KTTC In-Depth: Guardian Caps in high school football

KTTC (Byron, Minn.)

September 8, 2023

BYRON, Minn. (KTTC) – If you look at an NFL practice or perhaps a local college team, you’ll see players wearing padding that attaches to the outside of their football helmets.

The product is called a Guardian Cap and is described as a soft-shell helmet cover, meant to reduce impact by 33%.

While the cap is mandated by the NFL to wear at all practices this year, it’s not mandated by the NCAA or the Minnesota State High School League (MSHSL).

That hasn’t stopped local teams from purchasing them for players as teams look to further player safety playing the game.

“Between conversations between our program and the district we thought it was a worthy investment. The kids’ safety is our number one priority,” said Byron Head Football Coach Ben Halder.

Winona State wears the caps at the college level.

Byron, Mayo and Pine Island wear them during practices in SE Minnesota. Byron has been wearing the caps for three years.

In high school, wearing the caps in games is legal and one team in the Twin Cities, Park High School, wore them during their week one game.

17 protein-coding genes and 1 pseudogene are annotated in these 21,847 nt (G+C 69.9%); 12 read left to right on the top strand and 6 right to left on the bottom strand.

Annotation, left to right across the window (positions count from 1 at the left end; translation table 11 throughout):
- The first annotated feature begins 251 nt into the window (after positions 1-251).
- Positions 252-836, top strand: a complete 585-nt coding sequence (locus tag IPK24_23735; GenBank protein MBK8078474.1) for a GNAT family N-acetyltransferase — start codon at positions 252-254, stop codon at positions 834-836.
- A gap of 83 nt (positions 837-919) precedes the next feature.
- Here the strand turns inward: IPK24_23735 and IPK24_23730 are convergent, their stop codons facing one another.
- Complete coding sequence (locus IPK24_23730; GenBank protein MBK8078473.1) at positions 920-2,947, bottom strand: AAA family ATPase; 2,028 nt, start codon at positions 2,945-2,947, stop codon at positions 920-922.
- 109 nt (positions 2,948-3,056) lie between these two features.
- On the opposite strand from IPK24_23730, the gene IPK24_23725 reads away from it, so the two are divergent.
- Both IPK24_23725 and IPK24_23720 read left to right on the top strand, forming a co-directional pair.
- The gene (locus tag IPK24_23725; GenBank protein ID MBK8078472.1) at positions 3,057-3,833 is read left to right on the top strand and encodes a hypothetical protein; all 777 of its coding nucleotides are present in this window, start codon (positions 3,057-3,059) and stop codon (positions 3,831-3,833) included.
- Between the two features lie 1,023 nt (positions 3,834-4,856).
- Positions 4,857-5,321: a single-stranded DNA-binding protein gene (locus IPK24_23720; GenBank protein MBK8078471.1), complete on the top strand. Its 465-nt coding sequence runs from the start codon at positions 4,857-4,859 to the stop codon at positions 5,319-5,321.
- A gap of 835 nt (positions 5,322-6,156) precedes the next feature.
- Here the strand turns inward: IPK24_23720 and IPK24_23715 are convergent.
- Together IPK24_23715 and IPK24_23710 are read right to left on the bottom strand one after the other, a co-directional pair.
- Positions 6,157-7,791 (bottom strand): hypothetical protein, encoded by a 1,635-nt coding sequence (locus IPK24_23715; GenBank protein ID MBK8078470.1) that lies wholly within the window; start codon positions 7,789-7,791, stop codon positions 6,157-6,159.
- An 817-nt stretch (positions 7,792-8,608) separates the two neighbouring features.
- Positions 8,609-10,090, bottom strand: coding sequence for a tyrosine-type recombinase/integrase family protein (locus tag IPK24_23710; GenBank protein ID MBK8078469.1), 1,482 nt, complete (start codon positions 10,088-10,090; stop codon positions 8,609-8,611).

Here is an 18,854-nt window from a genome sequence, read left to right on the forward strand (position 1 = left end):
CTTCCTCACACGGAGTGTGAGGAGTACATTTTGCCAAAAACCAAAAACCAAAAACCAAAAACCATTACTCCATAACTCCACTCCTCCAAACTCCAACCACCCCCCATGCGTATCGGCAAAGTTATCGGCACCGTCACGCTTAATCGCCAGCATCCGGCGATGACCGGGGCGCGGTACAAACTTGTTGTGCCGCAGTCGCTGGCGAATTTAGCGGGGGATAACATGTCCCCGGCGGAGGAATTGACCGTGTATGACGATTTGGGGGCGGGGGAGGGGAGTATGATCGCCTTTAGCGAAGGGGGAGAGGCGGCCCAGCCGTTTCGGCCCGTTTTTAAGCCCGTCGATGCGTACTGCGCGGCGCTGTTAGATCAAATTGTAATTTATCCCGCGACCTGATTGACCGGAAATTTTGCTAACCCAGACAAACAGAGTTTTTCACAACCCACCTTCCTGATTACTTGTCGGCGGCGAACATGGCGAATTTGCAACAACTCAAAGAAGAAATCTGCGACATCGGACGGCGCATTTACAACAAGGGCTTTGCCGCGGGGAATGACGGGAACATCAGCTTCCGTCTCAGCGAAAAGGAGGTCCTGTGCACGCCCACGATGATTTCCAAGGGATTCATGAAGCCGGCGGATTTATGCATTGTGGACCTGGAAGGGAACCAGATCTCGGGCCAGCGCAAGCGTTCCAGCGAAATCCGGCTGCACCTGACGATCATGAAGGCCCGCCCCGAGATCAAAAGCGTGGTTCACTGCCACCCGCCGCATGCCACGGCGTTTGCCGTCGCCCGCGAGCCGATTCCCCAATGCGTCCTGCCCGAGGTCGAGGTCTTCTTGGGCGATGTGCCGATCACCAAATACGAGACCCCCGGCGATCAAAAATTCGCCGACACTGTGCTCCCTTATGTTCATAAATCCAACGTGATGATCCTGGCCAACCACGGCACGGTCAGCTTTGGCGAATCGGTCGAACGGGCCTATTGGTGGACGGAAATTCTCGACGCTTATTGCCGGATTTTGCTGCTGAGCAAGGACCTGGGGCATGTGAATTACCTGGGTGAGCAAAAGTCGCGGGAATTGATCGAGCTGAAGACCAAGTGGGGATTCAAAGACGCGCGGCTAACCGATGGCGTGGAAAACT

“It’s nice in practice you don’t ever get the loud helmet-to-helmet pop or helmet to ground it definitely softens the blow,” said Byron senior wide receiver Tyler Connelly.

Connelly says the padding outside the helmet doesn’t add any weight to players’ heads and its barely noticeable.

According to Halder, Byron hasn’t had a concussion in practice while wearing the caps the last three years.

“Everyone grades 9 through 12 wears a Guardian Cap,” Halder said.

While the players and coaches are seeing the impact on the field, Mayo Clinic researchers continue to evaluate not only concussions themselves but if equipment like the Guardian Caps truly do help reduce concussions.

David Soma, M.D., a Pediatric Sports Medicine Physician with Mayo, says the research is very complex when outside of a lab.

“A lot of times concussions are not only caused by the direct force but also the rotational forces,” said Soma. “So, not only the contact but the rotation and spinning of the head and movement of the head.”

Soma said it’s too early in the research phase to come out and endorse the caps from a researcher standpoint, but he is thrilled teams are taking precautions.

“It’s great we are doing the research, we are trying things, we are trying to make the game safer for kids so we can all enjoy the benefit of sports participation,” said Soma.

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